I have recently started at an organisation which has a fairly new virtualised installation. I have taken over from someone else who is in the process of moving to another department in the organisation, so knowledge can be obtained as to the history of the system.
I have a system which consists of two clusters - one Production and one Disaster Recovery. Each cluster is based on it's own set of system hardware - seperate Blade Centre's, SAN's etc etc. I can provide more information on this, if it helps to resolve the issue. :)
My issue is this...
We had a requirement to shutdown the Disaster Recovery hardware over the weekend due to some power work that was occuring. As the system as a whole is in a state where it is running on Production, I thought that we would be able to take the DR system down without much of a hiccup. Okay, the system wouldnt be visable in the Client and vCentre might complain about not being able to communicate. We also run DoubleTake, so thought that it might also complain about not being able to replicate. But generally we expected the system to run without much of an issue.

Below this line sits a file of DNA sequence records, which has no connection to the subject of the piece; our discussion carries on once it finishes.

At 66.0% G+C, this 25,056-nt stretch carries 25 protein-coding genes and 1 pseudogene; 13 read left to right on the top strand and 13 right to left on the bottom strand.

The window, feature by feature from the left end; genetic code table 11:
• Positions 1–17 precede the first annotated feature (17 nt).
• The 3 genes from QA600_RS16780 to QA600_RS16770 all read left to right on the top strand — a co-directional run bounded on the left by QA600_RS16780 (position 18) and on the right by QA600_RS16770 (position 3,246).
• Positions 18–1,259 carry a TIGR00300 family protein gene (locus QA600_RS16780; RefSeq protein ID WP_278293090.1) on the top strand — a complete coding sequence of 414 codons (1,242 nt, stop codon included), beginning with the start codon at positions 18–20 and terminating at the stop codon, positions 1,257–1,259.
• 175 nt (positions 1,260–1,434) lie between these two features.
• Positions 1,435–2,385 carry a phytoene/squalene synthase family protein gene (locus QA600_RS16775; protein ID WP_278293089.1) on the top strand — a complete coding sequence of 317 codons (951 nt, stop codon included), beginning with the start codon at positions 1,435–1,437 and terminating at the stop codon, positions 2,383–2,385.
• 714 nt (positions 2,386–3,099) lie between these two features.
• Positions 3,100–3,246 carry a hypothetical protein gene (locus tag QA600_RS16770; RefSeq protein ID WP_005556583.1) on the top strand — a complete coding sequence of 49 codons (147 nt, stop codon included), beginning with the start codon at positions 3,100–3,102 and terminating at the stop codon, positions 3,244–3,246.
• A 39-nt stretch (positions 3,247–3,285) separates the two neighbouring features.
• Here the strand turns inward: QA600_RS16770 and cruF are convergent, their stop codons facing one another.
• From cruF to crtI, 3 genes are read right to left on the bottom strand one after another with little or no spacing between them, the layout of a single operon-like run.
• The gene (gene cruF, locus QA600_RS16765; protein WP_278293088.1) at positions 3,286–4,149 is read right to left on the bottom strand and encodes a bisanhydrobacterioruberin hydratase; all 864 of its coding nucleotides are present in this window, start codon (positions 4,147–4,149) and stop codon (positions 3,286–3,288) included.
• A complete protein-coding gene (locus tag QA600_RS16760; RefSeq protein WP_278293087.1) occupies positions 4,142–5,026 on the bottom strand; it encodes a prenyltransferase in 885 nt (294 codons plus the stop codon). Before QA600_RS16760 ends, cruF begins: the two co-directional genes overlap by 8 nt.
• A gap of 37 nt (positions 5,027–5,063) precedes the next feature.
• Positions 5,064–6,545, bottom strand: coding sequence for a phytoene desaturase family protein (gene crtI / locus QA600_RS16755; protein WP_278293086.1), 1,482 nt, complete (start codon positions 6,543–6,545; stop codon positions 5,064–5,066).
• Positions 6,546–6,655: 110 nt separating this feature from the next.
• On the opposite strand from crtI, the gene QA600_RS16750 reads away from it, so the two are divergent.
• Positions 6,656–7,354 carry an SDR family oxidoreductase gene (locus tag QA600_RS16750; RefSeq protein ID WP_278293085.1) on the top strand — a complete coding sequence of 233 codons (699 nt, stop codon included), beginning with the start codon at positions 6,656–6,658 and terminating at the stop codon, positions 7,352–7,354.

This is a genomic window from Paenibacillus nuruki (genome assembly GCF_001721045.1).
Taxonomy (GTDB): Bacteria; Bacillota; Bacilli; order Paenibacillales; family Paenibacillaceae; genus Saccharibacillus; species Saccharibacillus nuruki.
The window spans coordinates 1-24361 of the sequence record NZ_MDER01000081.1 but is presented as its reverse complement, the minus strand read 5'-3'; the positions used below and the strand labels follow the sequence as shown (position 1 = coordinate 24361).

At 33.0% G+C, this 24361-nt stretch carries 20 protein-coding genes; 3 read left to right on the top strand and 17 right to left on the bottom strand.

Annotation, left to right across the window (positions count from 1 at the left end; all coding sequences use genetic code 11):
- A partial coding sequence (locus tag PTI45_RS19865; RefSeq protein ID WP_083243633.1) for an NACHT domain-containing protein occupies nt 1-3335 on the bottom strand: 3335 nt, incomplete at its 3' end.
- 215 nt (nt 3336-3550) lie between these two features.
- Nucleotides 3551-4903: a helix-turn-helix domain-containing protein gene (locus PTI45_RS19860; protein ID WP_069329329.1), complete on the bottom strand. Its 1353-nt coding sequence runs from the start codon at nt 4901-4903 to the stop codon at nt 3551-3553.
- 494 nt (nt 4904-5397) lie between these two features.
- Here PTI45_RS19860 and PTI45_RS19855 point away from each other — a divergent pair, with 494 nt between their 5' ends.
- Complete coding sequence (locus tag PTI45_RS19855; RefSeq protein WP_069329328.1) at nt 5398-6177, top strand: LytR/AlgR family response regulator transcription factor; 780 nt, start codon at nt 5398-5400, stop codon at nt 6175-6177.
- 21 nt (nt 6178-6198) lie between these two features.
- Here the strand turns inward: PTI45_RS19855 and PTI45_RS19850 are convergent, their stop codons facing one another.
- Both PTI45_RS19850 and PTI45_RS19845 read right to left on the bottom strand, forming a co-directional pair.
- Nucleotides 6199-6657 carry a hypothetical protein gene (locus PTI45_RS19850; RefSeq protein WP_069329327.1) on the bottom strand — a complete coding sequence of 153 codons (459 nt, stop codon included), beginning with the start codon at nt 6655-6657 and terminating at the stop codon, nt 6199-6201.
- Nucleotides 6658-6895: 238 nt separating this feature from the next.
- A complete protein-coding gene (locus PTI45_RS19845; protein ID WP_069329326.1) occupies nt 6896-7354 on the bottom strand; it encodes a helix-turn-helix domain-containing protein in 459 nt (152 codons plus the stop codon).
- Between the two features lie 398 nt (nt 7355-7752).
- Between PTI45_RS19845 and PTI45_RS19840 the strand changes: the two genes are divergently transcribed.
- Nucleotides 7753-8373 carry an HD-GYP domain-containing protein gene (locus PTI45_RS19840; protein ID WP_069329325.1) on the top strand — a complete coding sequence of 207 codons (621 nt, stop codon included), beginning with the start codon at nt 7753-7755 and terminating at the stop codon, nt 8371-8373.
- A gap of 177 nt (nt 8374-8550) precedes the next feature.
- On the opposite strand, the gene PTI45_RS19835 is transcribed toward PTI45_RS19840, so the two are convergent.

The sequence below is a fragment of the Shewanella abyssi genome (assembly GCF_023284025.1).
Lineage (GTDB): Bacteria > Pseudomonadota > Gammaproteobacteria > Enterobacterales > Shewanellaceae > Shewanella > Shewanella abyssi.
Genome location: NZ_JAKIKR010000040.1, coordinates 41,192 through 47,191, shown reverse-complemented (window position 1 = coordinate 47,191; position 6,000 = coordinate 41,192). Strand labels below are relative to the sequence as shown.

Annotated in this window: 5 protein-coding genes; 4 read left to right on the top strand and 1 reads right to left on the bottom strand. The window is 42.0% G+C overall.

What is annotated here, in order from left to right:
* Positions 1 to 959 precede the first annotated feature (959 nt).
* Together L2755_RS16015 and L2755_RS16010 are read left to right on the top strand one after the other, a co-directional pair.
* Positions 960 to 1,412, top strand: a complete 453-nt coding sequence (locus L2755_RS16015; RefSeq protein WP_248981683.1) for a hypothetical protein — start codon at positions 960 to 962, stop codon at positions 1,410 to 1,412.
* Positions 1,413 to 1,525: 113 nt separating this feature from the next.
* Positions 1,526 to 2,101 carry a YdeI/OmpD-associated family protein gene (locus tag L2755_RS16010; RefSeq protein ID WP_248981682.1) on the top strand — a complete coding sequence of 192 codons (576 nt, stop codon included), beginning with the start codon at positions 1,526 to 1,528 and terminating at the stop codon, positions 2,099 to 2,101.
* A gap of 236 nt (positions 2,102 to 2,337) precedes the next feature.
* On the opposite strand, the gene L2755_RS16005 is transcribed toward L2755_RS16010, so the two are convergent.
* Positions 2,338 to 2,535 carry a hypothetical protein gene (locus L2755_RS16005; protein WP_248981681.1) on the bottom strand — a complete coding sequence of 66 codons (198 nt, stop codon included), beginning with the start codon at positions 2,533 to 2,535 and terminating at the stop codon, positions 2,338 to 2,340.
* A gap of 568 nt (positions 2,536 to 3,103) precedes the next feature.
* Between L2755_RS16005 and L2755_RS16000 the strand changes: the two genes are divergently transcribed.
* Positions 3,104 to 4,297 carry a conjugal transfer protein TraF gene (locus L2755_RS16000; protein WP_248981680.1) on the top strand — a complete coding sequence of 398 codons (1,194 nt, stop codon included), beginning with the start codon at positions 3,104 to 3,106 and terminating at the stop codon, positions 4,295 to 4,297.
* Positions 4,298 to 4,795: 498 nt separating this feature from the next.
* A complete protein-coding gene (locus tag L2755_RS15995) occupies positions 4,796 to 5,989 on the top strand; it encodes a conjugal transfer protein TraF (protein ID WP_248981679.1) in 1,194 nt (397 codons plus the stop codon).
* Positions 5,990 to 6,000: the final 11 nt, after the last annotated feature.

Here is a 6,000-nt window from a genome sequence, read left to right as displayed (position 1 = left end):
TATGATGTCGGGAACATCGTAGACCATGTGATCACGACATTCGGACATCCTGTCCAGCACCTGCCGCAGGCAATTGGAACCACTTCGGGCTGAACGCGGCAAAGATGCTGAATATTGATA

However, this was not the case. Shortly after shutting down DR, we started getting calls about machines being unable to connect to the system. Rebooting seemed to fix this, so we thought all was well. About an hour or so later, more machines were experiencing issues and even our own machines couldnt connect. We decided to reboot the network switches but to no avail. We then bought the network switches back online in the DR system, thinking that if there was a network config issue in the switches, this would resolve the issue. But no. The last thing to do was bring the BladeCentre back online and boot up the servers. Once everything was back up and running again (after a few minutes) the issue resolved itself.
This therefore would suggest that there is some sort of issue with the vSphere Cluster being down that caused our network outage problems, but we're puzzled as to how. If someone is able to shed any light, I would be most appreciative.